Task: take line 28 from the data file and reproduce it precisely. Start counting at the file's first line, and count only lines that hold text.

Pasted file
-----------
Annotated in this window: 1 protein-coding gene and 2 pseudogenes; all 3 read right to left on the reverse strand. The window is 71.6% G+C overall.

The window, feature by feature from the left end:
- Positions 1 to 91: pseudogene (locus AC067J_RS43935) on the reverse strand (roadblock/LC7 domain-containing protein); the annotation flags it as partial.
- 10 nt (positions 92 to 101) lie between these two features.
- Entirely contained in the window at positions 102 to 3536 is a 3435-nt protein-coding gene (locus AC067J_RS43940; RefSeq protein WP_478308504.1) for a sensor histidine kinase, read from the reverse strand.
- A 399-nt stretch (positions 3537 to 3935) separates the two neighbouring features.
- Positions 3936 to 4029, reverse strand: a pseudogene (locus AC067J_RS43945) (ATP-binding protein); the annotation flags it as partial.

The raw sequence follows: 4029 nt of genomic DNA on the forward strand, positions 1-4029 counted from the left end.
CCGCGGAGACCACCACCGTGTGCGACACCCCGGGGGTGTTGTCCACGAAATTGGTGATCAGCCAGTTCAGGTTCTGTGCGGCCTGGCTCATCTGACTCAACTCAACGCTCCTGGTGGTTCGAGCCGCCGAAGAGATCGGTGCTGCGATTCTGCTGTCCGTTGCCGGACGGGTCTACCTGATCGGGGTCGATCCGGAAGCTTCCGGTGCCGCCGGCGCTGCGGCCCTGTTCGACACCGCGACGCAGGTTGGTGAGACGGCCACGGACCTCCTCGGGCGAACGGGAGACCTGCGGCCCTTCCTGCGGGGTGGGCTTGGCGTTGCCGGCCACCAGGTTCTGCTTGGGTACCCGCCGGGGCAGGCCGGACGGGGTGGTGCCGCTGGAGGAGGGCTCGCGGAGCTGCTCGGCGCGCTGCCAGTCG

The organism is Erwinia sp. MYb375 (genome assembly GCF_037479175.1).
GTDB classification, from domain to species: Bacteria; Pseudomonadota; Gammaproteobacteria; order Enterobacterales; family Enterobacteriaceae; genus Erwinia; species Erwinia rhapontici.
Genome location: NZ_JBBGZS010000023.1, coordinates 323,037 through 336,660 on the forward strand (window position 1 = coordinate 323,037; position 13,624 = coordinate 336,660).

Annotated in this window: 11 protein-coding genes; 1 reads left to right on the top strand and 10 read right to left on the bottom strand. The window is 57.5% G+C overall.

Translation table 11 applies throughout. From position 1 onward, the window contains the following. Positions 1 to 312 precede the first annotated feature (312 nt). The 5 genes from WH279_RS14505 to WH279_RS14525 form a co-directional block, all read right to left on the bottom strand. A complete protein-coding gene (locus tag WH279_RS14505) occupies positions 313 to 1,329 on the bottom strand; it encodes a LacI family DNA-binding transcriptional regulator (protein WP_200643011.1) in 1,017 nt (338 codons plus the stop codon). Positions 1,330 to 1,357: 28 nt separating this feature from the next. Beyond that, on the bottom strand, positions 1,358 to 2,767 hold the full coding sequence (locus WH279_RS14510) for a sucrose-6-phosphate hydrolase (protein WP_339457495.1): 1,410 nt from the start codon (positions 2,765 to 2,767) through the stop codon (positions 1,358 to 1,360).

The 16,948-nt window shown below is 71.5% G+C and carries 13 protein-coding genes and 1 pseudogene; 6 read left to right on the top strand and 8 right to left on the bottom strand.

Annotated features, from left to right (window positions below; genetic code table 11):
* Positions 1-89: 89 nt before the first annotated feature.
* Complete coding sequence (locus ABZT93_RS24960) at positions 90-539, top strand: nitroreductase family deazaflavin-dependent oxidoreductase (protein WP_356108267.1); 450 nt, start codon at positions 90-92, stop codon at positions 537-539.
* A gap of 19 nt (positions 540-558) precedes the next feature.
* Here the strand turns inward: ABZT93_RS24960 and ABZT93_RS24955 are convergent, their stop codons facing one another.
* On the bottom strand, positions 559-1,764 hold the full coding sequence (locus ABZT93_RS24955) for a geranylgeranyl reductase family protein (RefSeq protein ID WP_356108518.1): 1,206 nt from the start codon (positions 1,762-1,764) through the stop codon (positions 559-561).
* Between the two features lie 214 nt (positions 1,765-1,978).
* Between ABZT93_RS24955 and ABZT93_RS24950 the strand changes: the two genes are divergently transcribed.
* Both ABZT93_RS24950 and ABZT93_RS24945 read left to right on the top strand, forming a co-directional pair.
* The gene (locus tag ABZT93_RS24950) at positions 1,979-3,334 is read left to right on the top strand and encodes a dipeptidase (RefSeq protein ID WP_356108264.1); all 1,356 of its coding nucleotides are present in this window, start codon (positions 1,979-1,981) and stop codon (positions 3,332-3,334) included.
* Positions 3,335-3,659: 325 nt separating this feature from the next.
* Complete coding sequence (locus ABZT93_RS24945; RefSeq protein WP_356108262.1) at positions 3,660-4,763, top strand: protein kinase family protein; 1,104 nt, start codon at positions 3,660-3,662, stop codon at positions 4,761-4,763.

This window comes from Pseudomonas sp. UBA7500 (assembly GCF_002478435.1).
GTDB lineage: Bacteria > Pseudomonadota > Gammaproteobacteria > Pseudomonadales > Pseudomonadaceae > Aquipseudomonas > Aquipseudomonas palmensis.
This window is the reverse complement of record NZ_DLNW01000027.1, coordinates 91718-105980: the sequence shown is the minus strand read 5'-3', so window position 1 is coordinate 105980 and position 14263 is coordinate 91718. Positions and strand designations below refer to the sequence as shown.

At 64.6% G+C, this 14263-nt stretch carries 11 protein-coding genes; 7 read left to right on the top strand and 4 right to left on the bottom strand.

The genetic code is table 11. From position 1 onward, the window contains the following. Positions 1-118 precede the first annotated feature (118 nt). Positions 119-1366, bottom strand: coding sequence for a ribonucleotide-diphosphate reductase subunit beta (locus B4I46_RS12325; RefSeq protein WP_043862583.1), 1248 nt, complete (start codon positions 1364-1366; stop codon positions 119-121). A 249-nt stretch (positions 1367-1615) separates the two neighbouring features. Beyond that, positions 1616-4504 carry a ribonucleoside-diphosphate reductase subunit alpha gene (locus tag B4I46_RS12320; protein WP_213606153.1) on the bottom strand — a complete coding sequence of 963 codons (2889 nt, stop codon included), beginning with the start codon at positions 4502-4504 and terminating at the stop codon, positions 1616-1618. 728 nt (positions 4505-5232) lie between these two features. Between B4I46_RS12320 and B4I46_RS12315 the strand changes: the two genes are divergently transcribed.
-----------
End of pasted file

This window comes from Pseudomonas sp. UBA7500 (assembly GCF_002478435.1).